What is the state of the British economy?

For some years I have argued about the need for the UK to reposition itself in the global economy. The challenges the UK faces are not new: we don't save enough, we don't invest enough, growth is imbalanced as seen by the current account deficit and the dominance of London and all too often growth has gone hand in hand with too much of an increase in personal or government debt. All these issues will take time as well as the right policies to address, and may become more of a focus of attention as policies are developed in a post Brexit world. At the same time, of course, there are many current areas of strength, as evidenced by the high rate of employment and many innovative parts of the economy. We should expect a greater policy focus on such longer term issues in a post-referendum and pre-Brexit environment. For now though, the immediate issue ahead of the November 23rd Autumn Statement is the present state of the economy. It is also likely to attract attention at the early October IMF meetings in Washington, attended by both the Chancellor and Bank of England Governor.

The preliminary release of economic growth figures for the second quarter, covering the three months of April to June immediately before the referendum, suggested things were not too bad before the EU vote. They showed Gross Domestic Product (GDP) rising 0.7 per cent from the previous quarter. On an annual basis, growth was 2.1 per cent. While GDP figures are in many respects the key economic barometer, they are only one of many snapshots of the economy. Moreover, history shows they can often be subsequently revised sharply, as more information becomes available, with the tendency often being that they are revised upwards. Also, by their very nature, because they cover the whole economy, there are many other higher frequency figures, usually released on a monthly basis, that are more up to date.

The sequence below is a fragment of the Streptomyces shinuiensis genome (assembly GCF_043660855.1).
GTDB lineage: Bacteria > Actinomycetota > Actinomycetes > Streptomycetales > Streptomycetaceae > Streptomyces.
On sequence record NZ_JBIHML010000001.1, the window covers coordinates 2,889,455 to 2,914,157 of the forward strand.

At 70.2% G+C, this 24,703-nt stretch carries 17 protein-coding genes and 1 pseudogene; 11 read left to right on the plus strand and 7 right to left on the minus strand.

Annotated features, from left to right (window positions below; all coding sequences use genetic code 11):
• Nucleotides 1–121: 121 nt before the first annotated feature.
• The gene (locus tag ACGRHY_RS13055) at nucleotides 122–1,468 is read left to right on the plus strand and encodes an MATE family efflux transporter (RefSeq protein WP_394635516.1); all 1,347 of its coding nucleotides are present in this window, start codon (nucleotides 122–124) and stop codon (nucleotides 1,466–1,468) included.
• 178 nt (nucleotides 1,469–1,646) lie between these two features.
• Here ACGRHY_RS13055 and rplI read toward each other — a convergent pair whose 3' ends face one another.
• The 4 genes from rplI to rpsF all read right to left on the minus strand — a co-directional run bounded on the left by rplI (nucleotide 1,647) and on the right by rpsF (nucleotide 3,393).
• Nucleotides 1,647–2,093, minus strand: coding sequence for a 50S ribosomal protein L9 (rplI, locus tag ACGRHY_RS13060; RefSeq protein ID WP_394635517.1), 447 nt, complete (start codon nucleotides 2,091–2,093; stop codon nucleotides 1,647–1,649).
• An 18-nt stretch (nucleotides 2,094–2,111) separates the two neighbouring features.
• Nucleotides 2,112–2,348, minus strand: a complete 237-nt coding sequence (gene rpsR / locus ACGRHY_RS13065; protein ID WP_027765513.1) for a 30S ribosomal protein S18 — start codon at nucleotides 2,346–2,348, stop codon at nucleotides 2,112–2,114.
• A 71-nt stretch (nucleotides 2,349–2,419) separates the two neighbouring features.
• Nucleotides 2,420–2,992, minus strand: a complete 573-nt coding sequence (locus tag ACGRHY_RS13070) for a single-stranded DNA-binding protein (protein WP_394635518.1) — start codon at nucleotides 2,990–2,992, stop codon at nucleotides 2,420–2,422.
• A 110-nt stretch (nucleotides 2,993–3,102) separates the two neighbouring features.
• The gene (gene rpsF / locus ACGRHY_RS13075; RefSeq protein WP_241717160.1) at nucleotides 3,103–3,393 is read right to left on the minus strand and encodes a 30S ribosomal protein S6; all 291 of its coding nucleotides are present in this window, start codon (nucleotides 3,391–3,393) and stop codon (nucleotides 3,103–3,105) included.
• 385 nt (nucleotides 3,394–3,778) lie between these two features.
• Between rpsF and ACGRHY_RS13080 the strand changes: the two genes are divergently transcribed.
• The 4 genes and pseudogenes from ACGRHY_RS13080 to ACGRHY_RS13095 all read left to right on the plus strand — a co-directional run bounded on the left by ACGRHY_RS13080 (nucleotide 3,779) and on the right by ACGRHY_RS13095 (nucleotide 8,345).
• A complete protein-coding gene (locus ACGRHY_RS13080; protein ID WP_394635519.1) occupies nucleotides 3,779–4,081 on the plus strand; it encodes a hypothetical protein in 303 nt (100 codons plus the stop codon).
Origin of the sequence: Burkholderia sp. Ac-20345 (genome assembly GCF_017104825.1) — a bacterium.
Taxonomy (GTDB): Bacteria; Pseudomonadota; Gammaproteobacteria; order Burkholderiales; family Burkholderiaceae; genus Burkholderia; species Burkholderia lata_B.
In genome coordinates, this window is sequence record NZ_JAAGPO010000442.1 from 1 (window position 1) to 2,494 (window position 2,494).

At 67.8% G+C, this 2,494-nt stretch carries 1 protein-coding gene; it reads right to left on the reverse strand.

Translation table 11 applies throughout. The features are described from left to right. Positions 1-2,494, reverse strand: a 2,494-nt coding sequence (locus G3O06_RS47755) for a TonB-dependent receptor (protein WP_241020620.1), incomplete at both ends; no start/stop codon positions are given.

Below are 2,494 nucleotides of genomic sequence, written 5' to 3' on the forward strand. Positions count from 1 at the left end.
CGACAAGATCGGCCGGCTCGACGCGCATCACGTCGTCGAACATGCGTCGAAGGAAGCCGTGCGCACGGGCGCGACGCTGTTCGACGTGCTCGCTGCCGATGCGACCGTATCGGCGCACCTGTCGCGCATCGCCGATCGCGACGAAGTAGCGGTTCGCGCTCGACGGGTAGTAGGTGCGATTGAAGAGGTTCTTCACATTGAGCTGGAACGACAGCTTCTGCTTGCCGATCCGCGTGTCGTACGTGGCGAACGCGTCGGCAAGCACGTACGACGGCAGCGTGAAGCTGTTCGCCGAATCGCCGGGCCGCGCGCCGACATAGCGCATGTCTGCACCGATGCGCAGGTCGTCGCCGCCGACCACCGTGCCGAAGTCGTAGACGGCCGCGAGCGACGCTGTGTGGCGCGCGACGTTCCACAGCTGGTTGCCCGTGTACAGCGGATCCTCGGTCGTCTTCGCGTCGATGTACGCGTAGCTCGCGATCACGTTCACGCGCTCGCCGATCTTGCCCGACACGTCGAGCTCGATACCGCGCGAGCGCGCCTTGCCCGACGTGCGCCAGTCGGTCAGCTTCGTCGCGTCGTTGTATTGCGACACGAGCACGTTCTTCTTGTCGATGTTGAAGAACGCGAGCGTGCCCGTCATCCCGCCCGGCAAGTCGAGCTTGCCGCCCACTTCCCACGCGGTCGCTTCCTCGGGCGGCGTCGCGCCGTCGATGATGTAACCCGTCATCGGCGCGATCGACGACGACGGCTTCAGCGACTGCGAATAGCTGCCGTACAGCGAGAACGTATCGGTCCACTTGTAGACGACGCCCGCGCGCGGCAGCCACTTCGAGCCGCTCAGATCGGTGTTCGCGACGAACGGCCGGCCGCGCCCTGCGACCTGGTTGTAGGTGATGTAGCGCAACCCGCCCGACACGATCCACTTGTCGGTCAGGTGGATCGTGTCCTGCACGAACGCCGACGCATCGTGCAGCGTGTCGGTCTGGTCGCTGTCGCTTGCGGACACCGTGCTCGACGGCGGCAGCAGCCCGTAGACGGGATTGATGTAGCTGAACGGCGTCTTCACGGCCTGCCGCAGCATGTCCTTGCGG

These figures show that the post-referendum environment had not led to the economic and financial armageddon that was widely predicted if the country voted to leave the EU, as it duly did. True, confidence did collapse immediately after the referendum result, but since then it has recovered strongly. Other indicators also suggest growth is relatively steady.

It is often difficult to pinpoint one economic indicator as being any more important than another. The recovery in confidence, however, is notable. In addition, the relative robustness of recent monetary growth is also worth noting. This is shown in the first graph below. The latest annual growth of 5.4% per annum may be way below what was evident back in 2007-09 but as the graph indicates, it still represents a significant increase on recent years, consistent with steady economic growth.



The recent robustness of this and other monthly economic data has raised a few questions, and these are not only relevant for policy makers, businesses and anyone who follows the economy but also are of importance for those thinking about their investment strategy and likely performance.

One vital issue is: what does it mean for interest rates and overall policy? I share the view of the Bank of England Governor Mark Carney that despite the recent data, the Bank was justified in easing policy immediately after the referendum result. The shock reflected in the confidence data may have been overdone, but it was important that the Bank showed it was both prepared and ready to act. Over the last week, the Bank has just started to implement its corporate bond buying operation, which is very supportive of that market.